There's a lot of energy talk around here, but some of the most fun is about the future and thinking about the innovations that may forever change our perception of energy production. For example, what about solar energy beamed in from the moon? Want something a little more down-to-earth? Check out these sweating plants that could be the key to a cleaner future.
If you think back ten years ago, could you have ever imagined a day when an oil company like Shell would come forward and openly discuss the emergence of vehicles that operate without a drop of crude? We didn't see it coming back then, but the times they are a-changin'.
For years Marlboro has been nearly synonymous with Penske, its racing cars (in open-wheels especially) adorned with the tobacco company's red-and-white color scheme for decades, even if their name hasn't appeared on the cars since 2005. But after 19 years in racing together, Marlboro parent company Phillip Morris ended its sponsorship of the motor racing dynasty earlier this year. Now it appears that Shell Oil could be taking its place.
Let's set aside the political and environmental reasons for getting off oil to make a statement that focuses just on the ability to predict the price of gasoline: if we knew how much black gold was left in the ground, things sure would be a lot easier. This point is emphasized by two recent articles, one from the Sydney Morning Herald that says that we have a lot less oil reserves underground than we've been led to believe and the other directly from Shell that says that a whole bunch more oil
Shell has stated its preference for hydrogen and biofuels in the past. What they haven't gone out of their way to do, though, was to aggravate electric vehicle fans by dismissing their powertrain of choice. Royal Dutch Shell CEO, Jereoen van der Veer, has filled in that little oversight yesterday in Germany. Speaking to the Associated Press, van der Veer said that, "My milkman used to drive around in electric cars a long time ago ... What's new?" He then said that EVs require too much infrastruc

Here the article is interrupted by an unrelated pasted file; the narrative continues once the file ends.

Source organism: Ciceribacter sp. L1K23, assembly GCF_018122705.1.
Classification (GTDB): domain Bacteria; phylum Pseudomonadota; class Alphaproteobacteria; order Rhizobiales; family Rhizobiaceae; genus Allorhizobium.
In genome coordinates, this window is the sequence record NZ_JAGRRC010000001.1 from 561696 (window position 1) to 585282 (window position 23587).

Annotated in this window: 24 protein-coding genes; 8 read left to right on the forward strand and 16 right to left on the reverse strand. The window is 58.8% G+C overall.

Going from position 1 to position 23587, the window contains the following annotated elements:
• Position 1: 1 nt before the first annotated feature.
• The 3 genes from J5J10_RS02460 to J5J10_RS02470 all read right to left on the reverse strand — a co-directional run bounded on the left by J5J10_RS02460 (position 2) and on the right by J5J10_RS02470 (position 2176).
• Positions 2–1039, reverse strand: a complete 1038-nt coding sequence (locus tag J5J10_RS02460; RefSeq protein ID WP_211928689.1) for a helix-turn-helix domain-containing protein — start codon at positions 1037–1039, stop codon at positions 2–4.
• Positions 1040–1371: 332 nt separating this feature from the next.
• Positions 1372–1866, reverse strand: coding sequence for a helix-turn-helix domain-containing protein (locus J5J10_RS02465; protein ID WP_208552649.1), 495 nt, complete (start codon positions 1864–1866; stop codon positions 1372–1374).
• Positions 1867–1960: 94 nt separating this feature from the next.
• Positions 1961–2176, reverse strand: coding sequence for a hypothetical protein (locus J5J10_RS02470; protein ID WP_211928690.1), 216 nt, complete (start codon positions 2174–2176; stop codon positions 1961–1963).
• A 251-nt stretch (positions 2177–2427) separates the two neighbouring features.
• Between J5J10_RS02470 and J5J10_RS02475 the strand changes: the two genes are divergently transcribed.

This video brings the term "street racing" to a whole new level. We had told you about this commercial while it was being filmed in the beginning of February, but now we have the final product to share. In what was reported to be the most expensive television commercial ever created, Shell filmed a variety of historic Ferrari Formula 1 cars blasting through the streets of some of the world's greatest cities. The crew visited Rome, Monaco, Rio, Sydney, New York and Hong Kong during the month-long
To celebrate another season of teaming with Ferrari on both road and track, Shell Oil has issued a set of stickers depicting the fabled cars from Maranello. In addition to shots of the new F1 car, there are also stickers featuring both of the current drivers, the new 599 GTB Fiorano, and the logos of both Shell and Ferrari. Kimi Raikkonen and Felipe Massa are both giving a thumbs up, apparently satisfied with their debut performance from Australia in the 2007 World Championship. If this seems li
The premier single-seat racing class in New Zealand will burn a biofuel during the 2007/2008 season. Officials for the Toyota Racing Series say Shell and Anchor Ethanol Limited are developing the ethanol-blended product. The move follows the lead of other racing series such as the IRL to switch to ethanol. Manufacturers like the fuel as a way to demonstrate green initiatives.
Shell president John Hofmeister is touring the country as part of a 50-city dog-and-pony show to explain high gas prices and listen to consumer concerns about the oil industry, the environment and just about anything else on the minds of his customers. It's a bold move, considering the public sentiment toward big oil. But I'm personally aware of Shell's efforts to strike a green chord in the hearts and minds of the public. I get calls or emails from Shell representatives every week, offering to
It's time to take a serious look at our country's federal gasoline tax. According to the New York Times, it's been set at 18.4 cents per gallon since 1993. This is FAR lower than any other industrialized nation. The article also points out that according to the International Energy Agency, America's overall gas taxes in August averaged just 40 cents per gallon while Britain and Germany were at $4.24 and $3.99, respectively.